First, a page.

Thank you, Mr. Carlton and Mr. Hofmeister. On behalf of the federal judiciary, I would like to express our appreciation to the American Bar Association and the Federal Bar Association for preparing this important report on the continued erosion of federal judicial pay, and the critical need for a substantial increase in pay for judges.
A little over two years ago, in February 2001, I accepted another white paper on judicial pay prepared by the ABA and the FBA. This new report, like that one, documents the continuing, serious decline in judicial salaries compared to inflation and the pay for attorneys in the private sector and academia. Last summer, Justice Breyer and I testified before the Volcker Commission about the immediate need for a substantial increase in the salaries of federal judges. The Volcker Commission issued its report about revitalizing the federal government in January of this year. Among other things, it recommended that Congress "grant an immediate and significant increase in judicial, executive and legislative salaries" and that "[i]ts first priority in doing so should be an immediate and substantial increase in judicial salaries."
Earlier this month, Senators Hatch and Leahy, along with a bipartisan group of co-sponsors, introduced S. 1023, which would increase salaries for federal judges 16.5 per cent. President Bush endorsed the bill and an identical version has been introduced in the House. Senators Reid and Lindsey Graham have introduced a similar bill that would raise judicial salaries by 25 per cent. I want to thank The President, Senators Hatch, Leahy, Reid and Graham, and Representatives Hyde and Conyers, and the other cosponsors of the bills. In one sense, this represents a great deal of progress: bipartisan support in Congress, and the support of the President, for a significant salary increase for federal judges. But unless legislation is passed by the Senate and the House, and signed by the President, it is progress to no purpose.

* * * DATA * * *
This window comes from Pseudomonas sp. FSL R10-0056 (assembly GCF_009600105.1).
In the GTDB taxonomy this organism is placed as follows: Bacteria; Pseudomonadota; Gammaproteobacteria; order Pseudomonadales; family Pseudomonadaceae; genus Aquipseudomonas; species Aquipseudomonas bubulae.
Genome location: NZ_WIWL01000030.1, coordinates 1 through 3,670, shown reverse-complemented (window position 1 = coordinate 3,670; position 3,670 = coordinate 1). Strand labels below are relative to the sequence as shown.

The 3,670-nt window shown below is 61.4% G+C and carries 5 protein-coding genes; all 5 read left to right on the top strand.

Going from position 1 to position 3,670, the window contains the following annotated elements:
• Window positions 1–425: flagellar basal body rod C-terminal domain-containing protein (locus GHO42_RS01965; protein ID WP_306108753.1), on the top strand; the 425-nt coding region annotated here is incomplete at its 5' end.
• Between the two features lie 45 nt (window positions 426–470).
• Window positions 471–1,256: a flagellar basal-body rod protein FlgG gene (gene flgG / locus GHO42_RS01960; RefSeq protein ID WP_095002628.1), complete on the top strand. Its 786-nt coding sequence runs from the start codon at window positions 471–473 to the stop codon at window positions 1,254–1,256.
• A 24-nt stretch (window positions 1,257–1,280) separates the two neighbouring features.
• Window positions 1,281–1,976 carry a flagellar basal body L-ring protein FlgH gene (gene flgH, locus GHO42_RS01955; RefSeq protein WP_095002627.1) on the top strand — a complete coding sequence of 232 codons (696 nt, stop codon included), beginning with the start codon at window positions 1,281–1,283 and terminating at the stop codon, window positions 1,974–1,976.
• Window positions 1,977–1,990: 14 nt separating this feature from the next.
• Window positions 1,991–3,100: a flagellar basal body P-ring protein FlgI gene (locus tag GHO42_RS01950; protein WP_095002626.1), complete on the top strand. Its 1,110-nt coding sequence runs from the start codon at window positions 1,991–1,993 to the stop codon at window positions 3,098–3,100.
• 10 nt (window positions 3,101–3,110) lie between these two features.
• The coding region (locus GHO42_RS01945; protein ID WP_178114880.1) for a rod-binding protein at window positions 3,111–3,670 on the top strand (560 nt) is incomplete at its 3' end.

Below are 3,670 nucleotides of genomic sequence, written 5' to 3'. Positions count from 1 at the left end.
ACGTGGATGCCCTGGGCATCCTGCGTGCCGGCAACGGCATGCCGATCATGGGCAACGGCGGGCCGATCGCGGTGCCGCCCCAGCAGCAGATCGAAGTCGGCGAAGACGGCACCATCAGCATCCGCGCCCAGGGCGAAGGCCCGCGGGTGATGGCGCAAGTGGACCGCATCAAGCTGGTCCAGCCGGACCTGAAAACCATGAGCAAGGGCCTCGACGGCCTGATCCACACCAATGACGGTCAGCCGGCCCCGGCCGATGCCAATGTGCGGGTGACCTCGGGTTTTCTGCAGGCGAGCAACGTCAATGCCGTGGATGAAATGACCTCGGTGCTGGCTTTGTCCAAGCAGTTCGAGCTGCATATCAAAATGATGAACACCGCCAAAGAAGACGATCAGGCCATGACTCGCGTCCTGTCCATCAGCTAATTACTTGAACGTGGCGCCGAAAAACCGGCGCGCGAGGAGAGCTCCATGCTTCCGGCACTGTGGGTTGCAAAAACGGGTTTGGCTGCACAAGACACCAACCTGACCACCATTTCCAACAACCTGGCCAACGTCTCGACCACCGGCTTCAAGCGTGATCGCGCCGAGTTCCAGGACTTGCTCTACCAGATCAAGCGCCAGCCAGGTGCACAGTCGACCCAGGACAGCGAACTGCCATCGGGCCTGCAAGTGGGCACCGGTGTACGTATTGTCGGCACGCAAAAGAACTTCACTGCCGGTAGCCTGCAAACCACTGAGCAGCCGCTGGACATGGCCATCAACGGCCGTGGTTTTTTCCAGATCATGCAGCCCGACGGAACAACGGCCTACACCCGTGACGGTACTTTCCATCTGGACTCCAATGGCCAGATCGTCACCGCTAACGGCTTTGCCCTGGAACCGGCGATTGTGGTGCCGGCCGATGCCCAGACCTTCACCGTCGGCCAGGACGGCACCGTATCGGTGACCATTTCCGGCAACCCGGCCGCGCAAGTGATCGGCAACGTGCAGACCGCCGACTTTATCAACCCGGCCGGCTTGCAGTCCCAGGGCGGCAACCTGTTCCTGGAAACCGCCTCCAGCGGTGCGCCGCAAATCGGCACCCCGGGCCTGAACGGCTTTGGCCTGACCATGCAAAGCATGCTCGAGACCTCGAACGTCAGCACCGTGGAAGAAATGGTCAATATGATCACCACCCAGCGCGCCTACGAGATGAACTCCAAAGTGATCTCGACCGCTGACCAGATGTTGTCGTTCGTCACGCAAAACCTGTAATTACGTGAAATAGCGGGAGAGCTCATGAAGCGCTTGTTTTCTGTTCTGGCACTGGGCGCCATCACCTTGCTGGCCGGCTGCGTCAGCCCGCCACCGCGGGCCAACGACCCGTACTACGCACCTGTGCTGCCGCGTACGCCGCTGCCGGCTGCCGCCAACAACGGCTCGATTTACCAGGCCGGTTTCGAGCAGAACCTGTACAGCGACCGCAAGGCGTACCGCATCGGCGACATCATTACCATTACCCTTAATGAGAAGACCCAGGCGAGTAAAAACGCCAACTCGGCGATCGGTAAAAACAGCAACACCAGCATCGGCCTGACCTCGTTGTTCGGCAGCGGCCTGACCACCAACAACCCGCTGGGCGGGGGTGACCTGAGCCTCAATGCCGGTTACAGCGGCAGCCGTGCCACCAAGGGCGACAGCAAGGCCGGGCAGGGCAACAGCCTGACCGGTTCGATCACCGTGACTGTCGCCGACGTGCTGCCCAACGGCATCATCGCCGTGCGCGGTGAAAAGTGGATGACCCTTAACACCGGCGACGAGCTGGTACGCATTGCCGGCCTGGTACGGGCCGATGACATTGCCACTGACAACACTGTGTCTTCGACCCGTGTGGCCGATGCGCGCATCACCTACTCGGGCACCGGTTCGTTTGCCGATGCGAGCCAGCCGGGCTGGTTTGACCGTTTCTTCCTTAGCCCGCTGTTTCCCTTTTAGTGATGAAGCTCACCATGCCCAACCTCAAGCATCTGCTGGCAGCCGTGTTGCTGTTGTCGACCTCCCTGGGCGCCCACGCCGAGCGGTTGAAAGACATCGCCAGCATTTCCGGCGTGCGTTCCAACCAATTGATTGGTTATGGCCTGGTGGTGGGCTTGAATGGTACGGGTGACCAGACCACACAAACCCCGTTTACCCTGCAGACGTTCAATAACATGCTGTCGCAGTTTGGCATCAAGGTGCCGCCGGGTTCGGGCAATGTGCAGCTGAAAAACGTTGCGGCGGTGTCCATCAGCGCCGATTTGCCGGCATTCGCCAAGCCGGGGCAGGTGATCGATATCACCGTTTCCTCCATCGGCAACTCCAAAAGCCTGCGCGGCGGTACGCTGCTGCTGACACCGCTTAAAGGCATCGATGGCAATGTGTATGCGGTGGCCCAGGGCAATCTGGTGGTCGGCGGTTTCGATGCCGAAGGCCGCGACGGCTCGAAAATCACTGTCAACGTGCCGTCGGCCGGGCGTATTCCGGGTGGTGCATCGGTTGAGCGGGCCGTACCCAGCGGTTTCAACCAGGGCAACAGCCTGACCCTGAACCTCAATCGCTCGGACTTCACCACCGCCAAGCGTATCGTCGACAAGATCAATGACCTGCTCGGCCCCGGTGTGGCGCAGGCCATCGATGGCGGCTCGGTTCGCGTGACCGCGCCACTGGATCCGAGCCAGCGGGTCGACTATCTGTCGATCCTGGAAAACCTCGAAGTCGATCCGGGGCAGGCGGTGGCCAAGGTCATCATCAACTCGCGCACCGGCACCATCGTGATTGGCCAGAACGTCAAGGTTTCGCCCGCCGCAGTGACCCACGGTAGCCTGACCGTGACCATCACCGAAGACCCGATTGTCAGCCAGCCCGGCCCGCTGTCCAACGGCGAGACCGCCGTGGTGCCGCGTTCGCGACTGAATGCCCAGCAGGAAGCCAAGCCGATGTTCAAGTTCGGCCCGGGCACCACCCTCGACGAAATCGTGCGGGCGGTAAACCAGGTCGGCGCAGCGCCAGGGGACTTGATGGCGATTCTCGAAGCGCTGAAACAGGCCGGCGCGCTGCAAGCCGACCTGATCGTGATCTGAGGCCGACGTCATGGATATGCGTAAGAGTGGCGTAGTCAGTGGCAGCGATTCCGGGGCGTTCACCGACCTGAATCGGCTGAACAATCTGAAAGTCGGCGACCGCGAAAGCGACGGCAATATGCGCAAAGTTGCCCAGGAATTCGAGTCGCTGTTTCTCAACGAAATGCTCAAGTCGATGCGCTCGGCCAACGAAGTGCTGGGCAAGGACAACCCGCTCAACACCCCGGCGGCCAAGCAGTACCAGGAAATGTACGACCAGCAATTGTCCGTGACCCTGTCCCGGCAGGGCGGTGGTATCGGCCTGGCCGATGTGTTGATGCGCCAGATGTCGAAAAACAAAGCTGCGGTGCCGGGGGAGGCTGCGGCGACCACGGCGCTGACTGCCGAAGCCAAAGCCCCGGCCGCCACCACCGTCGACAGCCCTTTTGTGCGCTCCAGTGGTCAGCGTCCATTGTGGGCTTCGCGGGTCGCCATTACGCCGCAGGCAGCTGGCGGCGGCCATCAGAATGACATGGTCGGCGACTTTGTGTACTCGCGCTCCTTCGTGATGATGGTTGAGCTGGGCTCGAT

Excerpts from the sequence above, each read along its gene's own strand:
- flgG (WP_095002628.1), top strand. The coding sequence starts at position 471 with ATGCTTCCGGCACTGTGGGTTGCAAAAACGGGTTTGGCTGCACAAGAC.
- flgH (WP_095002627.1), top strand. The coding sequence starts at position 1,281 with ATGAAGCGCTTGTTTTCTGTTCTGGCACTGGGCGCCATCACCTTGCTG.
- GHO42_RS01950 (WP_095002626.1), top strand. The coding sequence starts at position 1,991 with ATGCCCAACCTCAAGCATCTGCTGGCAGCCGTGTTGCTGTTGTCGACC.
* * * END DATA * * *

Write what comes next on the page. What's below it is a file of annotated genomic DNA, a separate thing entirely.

As I have said many times recently, I consider the need to increase judicial salaries to be the most pressing issue facing the federal judiciary today. The longer it takes to raise salaries, the more serious the problem becomes. In order to continue to provide the nation a capable and effective judicial system we must be able to attract and retain highly qualified and diverse men and women to serve as federal judges. We must provide these judges -- whom we ask and expect to remain for life -- adequate compensation, and the bills pending in the Senate and House would go a long way toward doing just that.